Hark! The Herald Angels Sing

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Tennessee Williams’ most famous play, A Streetcar Named Desire, debuted on Broadway in 1947.

A journalist who was able to find his way backstage asked one of the performers how he would summarize the play. 

The actor replied, “It’s about a guy who comes to take a woman to an insane asylum.” 

The fellow who talked to the journalist just happened to be the bit player who came on stage during the final scene to help escort Blanche DuBois, the leading lady, to a local hospital.  He was confusing his brief and inconsequential role with the Big Story. 

Something like that happens every Christmas.  People are strongly tempted to confuse their own stories – their hopes, their needs, and their anxieties of the present moment – with the Real Story of God coming into the world as a human being twenty centuries ago. 

How can we see the bigger picture?

Let’s begin by agreeing on something: Christmas is not your birthday.  That should change the way we draw closer to December 25. 

Every year we have the chance to renew our acquaintance with the deeper meaning of what happened at Bethlehem.  We can reflect on the biblical accounts.  And we can ponder the lyrics of the more theologically grounded carols.  That would certainly include Hark! The Herald Angels Sing – one of the enduring gifts to the world from John and Charles Wesley. 

The Wesley brothers laid the spiritual foundations for the Methodist Church.  John was the theologian and preacher.  Charles was the musician and songwriter. 

Charles is credited with more than 6,000 original songs.  Among them is this joy-filled Christmas composition, written in 1739, that he called Hark! How All the Welkin Rings.  The obscure word “welkin” means “the vault of heaven.”

Fourteen years later, the English preacher George Whitefield admitted that while he loved the song, he was less enamored with “welkin.” He renamed it, to the relief of every succeeding generation, Hark! The Herald Angels Sing.  The tune was crafted by Felix Mendelssohn, one of history’s greatest classical composers.

Wesley’s text springs from the second chapter of Luke, where shepherds tending sheep near Bethlehem are confronted by a “heavenly host.” 

A heavenly host is an angelic army equipped for spiritual combat.  It’s no surprise that the shepherds were shaking in their sandals.  But this host of angels brought the good news of the Messiah’s birth.

Wesley writes in his third stanza, “Mild he lays his glory by.”  Jesus didn’t come to earth as a typical monarch.

A few decades ago, when Queen Elizabeth II made a brief visit to the United States, she came prepared. 

Philip Yancey points out that the Queen brought along 4,000 pounds of luggage.  That included two outfits for every occasion and appropriate attire to attend a funeral, if that should be necessary.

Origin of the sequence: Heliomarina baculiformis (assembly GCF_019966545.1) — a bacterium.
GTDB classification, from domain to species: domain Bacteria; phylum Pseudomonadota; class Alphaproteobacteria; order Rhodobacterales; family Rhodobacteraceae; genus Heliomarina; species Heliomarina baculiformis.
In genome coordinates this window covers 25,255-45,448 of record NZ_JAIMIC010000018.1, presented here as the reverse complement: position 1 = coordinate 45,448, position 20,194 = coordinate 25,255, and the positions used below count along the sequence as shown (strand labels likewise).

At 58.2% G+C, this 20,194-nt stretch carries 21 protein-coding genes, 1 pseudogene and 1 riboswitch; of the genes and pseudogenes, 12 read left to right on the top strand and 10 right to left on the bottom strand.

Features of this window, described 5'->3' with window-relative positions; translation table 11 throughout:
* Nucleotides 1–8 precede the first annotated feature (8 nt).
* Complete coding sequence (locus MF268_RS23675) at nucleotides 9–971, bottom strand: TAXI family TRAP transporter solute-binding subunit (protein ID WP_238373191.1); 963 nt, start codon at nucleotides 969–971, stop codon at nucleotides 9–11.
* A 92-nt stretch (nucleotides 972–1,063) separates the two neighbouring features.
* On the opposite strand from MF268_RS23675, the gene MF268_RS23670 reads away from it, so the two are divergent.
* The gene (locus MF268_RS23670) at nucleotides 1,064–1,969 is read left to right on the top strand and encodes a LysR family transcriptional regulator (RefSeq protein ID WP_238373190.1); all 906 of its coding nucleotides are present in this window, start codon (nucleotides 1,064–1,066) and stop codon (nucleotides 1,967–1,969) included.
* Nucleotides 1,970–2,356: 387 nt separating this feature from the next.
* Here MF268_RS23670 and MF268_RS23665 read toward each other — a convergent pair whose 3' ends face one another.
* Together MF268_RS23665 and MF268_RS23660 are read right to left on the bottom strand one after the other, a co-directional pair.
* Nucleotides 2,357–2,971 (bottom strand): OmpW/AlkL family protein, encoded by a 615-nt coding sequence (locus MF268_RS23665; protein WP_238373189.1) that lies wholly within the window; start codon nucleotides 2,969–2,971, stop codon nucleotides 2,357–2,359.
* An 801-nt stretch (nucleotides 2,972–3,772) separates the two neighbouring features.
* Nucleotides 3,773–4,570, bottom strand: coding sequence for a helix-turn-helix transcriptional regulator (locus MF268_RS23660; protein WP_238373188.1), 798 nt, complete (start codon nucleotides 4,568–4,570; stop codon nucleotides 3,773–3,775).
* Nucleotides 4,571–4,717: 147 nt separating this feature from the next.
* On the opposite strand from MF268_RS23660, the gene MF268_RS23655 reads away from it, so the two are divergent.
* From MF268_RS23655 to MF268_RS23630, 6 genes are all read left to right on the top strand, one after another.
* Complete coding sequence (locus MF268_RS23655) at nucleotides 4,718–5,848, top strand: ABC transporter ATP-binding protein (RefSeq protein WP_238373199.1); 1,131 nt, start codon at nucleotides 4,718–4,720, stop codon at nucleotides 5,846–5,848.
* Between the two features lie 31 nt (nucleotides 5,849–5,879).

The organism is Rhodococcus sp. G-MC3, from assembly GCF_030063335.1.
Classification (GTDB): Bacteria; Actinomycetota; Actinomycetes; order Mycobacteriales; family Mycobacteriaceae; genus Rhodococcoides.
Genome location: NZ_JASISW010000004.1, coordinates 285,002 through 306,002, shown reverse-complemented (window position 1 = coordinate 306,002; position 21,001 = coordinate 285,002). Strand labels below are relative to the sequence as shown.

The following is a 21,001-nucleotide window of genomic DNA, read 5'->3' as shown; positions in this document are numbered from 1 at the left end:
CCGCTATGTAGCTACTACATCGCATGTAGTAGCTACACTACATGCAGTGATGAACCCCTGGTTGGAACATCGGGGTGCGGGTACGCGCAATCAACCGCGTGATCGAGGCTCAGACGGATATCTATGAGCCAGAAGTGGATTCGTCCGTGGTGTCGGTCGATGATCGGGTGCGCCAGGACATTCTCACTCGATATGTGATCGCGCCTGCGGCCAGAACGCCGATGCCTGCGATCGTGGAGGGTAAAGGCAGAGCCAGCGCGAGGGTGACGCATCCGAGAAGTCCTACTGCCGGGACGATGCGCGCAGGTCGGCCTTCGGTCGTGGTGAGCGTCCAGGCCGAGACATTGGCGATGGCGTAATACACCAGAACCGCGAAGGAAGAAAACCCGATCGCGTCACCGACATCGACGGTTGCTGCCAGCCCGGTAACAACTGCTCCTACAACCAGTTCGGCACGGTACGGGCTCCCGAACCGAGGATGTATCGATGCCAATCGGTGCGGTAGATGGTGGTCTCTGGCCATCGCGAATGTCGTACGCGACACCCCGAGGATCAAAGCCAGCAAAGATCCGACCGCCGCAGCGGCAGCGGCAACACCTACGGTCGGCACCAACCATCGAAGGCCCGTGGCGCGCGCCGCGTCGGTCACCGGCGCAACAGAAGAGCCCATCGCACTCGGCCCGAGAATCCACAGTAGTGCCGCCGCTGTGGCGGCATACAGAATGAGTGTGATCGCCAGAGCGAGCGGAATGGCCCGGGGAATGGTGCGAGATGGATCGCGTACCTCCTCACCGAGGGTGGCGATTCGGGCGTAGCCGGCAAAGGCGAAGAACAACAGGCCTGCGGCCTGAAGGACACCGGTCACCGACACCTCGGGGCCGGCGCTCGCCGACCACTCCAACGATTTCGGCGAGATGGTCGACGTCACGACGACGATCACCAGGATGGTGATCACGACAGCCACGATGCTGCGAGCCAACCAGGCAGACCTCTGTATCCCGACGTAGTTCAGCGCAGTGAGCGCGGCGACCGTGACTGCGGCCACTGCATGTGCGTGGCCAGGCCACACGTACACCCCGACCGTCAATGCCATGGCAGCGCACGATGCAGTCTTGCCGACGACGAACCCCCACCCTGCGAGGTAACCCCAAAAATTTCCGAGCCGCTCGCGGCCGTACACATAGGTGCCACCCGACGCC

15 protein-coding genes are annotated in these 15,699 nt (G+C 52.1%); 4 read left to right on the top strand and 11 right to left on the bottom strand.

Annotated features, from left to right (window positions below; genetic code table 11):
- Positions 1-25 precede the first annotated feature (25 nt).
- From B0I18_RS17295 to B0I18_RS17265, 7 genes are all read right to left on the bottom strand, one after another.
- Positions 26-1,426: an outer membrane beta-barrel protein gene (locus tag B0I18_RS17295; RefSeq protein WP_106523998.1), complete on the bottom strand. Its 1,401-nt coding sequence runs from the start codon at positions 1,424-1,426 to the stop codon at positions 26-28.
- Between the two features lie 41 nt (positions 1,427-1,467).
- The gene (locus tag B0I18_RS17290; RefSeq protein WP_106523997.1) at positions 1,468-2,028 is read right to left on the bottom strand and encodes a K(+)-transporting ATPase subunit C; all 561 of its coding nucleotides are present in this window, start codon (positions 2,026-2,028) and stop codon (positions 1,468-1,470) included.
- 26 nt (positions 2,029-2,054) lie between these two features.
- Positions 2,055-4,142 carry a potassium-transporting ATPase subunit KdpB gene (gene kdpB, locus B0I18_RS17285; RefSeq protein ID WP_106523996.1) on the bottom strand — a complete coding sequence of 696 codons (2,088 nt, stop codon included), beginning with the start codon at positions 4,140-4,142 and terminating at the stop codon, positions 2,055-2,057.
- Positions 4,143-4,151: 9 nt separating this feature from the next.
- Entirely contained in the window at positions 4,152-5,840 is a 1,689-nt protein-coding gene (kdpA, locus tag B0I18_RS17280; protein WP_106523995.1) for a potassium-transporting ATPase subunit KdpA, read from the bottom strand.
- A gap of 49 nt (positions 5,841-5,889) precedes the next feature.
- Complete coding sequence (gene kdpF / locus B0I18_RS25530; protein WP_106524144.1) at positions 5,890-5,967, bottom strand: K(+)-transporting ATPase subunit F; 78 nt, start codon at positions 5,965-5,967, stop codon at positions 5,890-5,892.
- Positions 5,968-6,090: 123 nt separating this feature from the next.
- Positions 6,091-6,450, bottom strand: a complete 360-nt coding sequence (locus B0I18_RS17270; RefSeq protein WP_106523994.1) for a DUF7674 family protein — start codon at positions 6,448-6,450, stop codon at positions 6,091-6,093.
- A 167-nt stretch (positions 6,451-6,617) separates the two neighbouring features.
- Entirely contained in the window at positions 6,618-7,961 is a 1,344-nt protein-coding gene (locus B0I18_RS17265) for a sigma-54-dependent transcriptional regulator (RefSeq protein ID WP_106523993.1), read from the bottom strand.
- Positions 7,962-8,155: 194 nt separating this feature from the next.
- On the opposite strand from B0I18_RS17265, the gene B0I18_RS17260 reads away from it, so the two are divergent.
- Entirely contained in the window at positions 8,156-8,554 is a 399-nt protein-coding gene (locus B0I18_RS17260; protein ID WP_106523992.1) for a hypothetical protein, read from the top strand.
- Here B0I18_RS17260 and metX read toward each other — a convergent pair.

She toted 40 pints of plasma in case of medical emergency, along with a couple of white kid leather toilet seat covers.  Her entourage included her own hairdresser, two valets, numerous bodyguards, and a host of other attendants.  The cost of her visit exceeded twenty million dollars.

But hey, that’s how royalty travels – unless you’re the King of the universe. 

Jesus arrived on earth without so much as a carry-on bag.  There was no smoke, no fire, no pomp, and no circumstance.  Jesus’ arrival can be described with a word that is rarely attributed to earthly kings and queens.  That word is humility

As far as we know, only the shepherds got the briefest glimpse of God’s glory:

Hark! The herald angels sing “Glory to the newborn King!
Peace on earth and mercy mild, God and sinners reconciled”
Joyful, all ye nations rise, join the triumph of the skies
With the angelic host proclaim: “Christ is born in Bethlehem”
Hark! The herald angels sing “Glory to the newborn King!”

Christ by highest heav’n adored, Christ the everlasting Lord!
Late in time behold Him come, offspring of a Virgin’s womb
Veiled in flesh the Godhead see, hail the incarnate Deity
Pleased as man with man to dwell: Jesus, our Emmanuel
Hark! The herald angels sing “Glory to the newborn King!”

Hail the heav’n-born Prince of Peace! Hail the Son of Righteousness!
Light and life to all He brings ris’n with healing in His wings
Mild He lays His glory by, born that man no more may die
Born to raise the sons of earth, born to give them second birth
Hark! The herald angels sing “Glory to the newborn King!”

Turn up the sound on Pentatonix’s exuberant contemporary version of one of the most upbeat of all the traditional carols.

Here’s the ultimate wonder of Christmas:  Jesus is the central character of God’s redemptive story.  To use a modern turn of phrase, he is the star of the show.

Yet he arrives on the stage looking very much like a bit player – a helpless infant born to a peasant girl in a dusty village. 

What, then, is the meaning of Christmas?

It’s to grasp that our own stories, as brief and humble as they are, have eternal significance because they’re part of his Story.